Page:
¶16 Montelucia further argues that it was not required to show that it was ready, willing, and able to perform because the contract characterized the deposits as liquidated damages, and a party seeking liquidated damages need not prove actual damages. We are not persuaded. "To bring an action for the breach of the contract, the plaintiff has the burden of proving the existence of the contract, its breach and the resulting damages." Graham v. Asbury, 112 Ariz. 184, 185, 540 P.2d 656, 657 (1975) . A liquidated damages clause relieves the plaintiff of the burden of proving the amount of actual damages caused by the breach. Mech. Air Eng'g Co. v. Totem Constr. Co., 166 Ariz. 191, 193, 801 P.2d 426, 428 (App. 1989) . But it does not establish whether a breach sufficient to support damages has occurred. See Bowen v. Korell, 587 P.2d 653, 657 (Wyo. 1978) (holding that when a contract contemplates liquidated damages only for a specified breach, "the provision will have no force and effect except upon proof of the breach provided for by the agreement"). Although the contract stipulated the amount of damages, this provision did not relieve Montelucia of the burden to demonstrate its willingness and ability to perform before recovering or retaining any damages.
¶17 The parties dispute whether Montelucia was able to perform its obligations; therefore, we remand to the superior court for a determination of this issue. On remand, Montelucia, as the party in the best position to marshal the evidence, bears the burden of showing it was able to close in accordance with the contract. See 10 Corbin on Contracts § 978 n.11 (1951) (noting that the non-repudiating party "can much more readily prove what the facts were in respect of his own ability to perform"). If it is ultimately determined that Montelucia was ready, willing, and able to perform as required by the contract, the court can then determine the appropriate remedy available to Montelucia under the contract.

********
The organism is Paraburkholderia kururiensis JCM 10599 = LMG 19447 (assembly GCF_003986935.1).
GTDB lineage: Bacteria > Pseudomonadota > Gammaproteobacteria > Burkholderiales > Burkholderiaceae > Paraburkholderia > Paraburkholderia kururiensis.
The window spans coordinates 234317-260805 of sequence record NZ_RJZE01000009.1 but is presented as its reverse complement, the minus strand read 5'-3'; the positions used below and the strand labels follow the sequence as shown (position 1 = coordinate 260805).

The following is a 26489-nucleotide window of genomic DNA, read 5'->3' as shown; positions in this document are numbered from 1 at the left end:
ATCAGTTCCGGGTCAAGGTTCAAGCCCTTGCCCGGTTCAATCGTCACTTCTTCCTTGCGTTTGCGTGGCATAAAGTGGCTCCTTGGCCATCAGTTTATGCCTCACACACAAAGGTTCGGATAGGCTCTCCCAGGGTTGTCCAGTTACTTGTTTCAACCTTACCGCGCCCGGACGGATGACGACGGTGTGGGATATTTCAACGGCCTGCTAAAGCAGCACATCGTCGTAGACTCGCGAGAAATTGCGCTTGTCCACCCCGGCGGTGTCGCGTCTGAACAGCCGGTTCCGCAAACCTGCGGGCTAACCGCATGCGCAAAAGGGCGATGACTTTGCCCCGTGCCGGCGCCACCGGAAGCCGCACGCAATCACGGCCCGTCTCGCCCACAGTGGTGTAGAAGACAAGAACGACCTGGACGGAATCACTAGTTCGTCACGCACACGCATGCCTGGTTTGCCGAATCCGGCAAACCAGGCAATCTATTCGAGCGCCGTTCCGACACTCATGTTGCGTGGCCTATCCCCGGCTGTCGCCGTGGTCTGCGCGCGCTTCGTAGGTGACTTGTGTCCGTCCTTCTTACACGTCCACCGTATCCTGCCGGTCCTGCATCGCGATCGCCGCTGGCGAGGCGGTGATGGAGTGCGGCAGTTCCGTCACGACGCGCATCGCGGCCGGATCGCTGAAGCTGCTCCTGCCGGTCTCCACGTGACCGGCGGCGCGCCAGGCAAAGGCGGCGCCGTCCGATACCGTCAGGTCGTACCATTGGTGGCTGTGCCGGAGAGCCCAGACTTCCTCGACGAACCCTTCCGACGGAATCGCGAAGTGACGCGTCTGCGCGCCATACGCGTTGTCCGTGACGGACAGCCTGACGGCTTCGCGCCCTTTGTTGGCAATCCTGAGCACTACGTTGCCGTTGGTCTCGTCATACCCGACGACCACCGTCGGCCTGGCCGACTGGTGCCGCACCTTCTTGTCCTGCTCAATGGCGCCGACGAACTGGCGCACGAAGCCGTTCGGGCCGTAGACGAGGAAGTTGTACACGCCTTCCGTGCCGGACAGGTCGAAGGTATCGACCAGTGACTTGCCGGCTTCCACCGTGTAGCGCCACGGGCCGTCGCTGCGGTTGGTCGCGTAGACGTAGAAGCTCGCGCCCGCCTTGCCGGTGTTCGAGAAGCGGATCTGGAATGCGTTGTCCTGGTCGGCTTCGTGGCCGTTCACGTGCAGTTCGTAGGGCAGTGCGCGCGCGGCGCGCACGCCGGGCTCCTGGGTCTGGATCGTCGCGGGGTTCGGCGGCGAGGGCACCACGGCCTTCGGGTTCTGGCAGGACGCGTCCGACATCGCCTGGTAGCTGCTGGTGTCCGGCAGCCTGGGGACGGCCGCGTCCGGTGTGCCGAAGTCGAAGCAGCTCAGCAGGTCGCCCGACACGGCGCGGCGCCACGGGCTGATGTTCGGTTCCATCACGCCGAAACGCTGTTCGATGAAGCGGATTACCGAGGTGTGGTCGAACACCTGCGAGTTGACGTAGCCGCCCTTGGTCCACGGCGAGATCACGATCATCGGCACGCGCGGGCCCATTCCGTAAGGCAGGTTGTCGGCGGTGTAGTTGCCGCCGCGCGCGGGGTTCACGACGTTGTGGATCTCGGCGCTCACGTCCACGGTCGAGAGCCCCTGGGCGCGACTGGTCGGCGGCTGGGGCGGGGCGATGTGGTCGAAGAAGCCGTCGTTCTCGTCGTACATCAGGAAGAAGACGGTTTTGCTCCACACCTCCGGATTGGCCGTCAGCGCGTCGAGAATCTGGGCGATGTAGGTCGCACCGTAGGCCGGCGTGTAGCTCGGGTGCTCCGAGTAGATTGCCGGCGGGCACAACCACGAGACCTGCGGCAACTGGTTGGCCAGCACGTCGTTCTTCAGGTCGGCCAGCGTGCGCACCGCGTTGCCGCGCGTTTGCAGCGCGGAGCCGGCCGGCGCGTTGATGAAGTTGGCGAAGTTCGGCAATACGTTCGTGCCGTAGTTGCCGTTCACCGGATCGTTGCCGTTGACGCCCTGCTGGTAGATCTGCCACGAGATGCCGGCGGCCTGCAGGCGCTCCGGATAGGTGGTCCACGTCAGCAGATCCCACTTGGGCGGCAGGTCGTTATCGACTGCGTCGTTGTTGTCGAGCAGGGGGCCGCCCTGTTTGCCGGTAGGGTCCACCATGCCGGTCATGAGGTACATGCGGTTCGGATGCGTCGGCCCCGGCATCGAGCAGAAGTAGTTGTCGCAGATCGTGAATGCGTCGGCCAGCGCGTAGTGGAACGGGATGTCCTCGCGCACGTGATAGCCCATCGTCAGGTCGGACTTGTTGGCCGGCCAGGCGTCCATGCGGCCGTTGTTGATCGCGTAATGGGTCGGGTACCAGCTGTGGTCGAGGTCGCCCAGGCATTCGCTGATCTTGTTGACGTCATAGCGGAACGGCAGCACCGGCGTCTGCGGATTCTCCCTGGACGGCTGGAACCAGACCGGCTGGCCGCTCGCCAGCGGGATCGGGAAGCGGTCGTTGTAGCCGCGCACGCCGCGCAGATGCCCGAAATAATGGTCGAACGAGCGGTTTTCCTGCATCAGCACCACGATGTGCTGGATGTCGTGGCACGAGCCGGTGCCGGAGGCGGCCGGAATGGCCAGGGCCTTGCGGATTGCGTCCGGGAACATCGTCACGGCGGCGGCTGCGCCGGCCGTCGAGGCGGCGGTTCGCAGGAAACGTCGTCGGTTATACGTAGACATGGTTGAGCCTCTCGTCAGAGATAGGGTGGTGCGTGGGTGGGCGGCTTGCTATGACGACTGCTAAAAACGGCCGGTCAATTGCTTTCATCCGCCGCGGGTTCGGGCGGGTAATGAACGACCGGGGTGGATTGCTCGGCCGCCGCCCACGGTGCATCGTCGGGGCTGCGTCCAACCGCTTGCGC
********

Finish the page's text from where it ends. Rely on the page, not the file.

¶18 Both parties request an award of attorney fees pursuant to the contract and A.R.S. § 12-341.01. We deny this request without prejudice to the trial court awarding fees, including those incurred on appeal, to the party that ultimately prevails .
¶19 For the foregoing reasons, we vacate the court of appeals' opinion, except ¶¶ 6-7, and remand to the trial court for further proceedings consistent with this opinion.
CONCURRING: Rebecca White Berch, Chief Justice, Scott Bales, Vice Chief Justice, John Pelander, Justice, Ann A. Scott Timmer, Justice.